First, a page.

open to any subfield. I've taken introductory micro and macro courses.
The most direct path from high school to being a research economist will probably lead you to taking standard economics courses, and I'm not sure working through the standard curriculum first is the best approach.
Here is a list, heavily biased towards my own field of microeconomics, in roughly increasing order of difficulty, of slightly unconventional books that will provide you with a slightly different perspective. In contrast to most standard undergraduate textbooks, their prices are not obscene either.
Ward Farnsworth, The Legal Analyst: A Toolkit for Thinking about the Law
This is a book that is meant to teach one to think like a law professor. Apparently, that means thinking economically about the law. The book teaches a lot of basic economic reasoning and provides you with examples for this reasoning that you might not encounter in economics courses.
Avinash Dixit and Barry Nalebuff, Thinking Strategically
This is an informal introduction to the most essential ideas of game theory, one of the most, if not the most important tools for theoretical microeconomics.
Itzhak Gilboa, Rational Choice
This book is meant to teach what Gilboa thinks everyone should know about economics, and that is mostly economics enhanced common sense. This is the most direct path to learning to think like an economist and I warmly recommend this book to everyone.
David Friedman, Hidden Order
This fascinating book is an introduction to the standard introductory microeconomics material, disguised as a pop-science book. You will eventually need to balance the author's ideological bias, but the fundamentals are explained quite well.
Martin Osborne and Ariel Rubinstein, Models in Microeconomic Theory
This is an aspirational book and requires a good deal of mathematical sophistication. It basically treats various undergraduate microeconomics topics at a graduate level of rigor. You can download the book for free via Ariel Rubinstein's homepage.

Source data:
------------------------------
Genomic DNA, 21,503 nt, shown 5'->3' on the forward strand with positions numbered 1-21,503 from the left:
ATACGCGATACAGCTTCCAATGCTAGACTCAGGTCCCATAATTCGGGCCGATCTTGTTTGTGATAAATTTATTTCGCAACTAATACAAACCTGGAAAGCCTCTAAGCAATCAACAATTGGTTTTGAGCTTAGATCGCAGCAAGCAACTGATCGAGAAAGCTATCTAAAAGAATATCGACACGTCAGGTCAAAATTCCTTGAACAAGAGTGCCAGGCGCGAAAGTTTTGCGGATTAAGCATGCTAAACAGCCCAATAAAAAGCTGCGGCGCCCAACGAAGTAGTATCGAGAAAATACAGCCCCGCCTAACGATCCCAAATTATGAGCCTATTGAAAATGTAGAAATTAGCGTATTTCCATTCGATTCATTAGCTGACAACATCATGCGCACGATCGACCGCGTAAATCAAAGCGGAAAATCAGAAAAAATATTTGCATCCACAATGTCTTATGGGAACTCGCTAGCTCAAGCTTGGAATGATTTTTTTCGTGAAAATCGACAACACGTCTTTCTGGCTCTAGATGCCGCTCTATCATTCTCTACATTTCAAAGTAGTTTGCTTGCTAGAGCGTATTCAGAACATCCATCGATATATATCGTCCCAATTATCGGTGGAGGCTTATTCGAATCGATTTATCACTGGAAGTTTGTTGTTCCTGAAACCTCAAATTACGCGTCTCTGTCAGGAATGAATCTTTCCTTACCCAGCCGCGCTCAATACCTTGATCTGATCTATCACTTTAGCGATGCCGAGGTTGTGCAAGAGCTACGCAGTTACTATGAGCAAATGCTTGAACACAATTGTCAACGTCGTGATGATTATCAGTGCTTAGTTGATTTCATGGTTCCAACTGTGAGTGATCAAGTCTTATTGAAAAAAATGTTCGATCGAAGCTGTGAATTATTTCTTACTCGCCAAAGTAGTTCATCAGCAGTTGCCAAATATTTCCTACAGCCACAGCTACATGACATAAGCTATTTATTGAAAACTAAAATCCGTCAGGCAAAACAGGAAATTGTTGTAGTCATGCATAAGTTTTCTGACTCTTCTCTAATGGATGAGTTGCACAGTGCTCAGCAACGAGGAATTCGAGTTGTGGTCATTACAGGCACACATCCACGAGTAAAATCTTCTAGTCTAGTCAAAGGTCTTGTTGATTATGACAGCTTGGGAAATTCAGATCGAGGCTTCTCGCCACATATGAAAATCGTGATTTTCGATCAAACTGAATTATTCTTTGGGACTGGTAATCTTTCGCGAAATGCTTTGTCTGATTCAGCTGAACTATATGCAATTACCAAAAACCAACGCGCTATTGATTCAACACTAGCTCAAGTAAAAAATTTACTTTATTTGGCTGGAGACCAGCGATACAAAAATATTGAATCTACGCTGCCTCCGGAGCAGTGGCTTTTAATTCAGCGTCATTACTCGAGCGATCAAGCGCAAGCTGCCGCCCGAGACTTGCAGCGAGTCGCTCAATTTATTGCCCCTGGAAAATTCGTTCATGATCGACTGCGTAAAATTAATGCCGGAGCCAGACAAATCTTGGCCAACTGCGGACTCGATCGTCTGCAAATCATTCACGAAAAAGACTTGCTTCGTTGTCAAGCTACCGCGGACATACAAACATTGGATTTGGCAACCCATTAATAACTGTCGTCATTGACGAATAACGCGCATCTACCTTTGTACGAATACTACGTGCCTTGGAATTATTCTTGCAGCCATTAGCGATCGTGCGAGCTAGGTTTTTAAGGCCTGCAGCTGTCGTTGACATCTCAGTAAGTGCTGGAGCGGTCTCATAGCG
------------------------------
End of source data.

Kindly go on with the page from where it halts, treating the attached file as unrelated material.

I think as a starting point I would suggest the following books
G. Mankiw: Principles of Microeconomics
This book provides introductory understanding of economics, it is recommended for people studying economics for the first time, without a solid introductory background. It is a very good starting ponit for building intuitions.
G. Mankiw: Principles of Macroeconomics
This book provides introductory understanding of Macroeconomics, it is recommended for people with some basic knowledge microeconomics. The concepts are explained in clearest possible way.
Aplha Chiang: Fundamental Methods of Mathematical Economics
This is probably the most used Maths text book by economics students, it covers most mathematical methods used in various fields of economics, from basic to semi-advanced level. Some basic knowledge of Microeconomics and Macroeconomics maybe required depending on the chapters you read.
Hal Varian: Intermediate Microeconomics (With Calculus)
A very intuitive Intermediate Microeconomics text books, it covers many fields such as Consumer Theory, Producer Theory, Game Theory, Managerial economics, General Equilibrium.
Olivier Blanchard: Macroeconomics
A very intuitive Intermediate Macroeconomics text books, it covers most intermediate topics in Macroeconomic.
William Greene: Econometric Analysis
This is an introductory text book in econometrics, recommended if you want to be a researcher in economics, prior knowledge of stats, maths, micro & macro economics is recommended.
Hal Varian: Microeconomics Analysis
This is for more ambitious students, I would not recommend reading this unless you master the equivalent topic in book 3 and 4.
Depending on your level you may need to jump from one already, if you have a solid introductory you can jump to 3 and 4
If you master 3 and 4, you have an open door to be successful.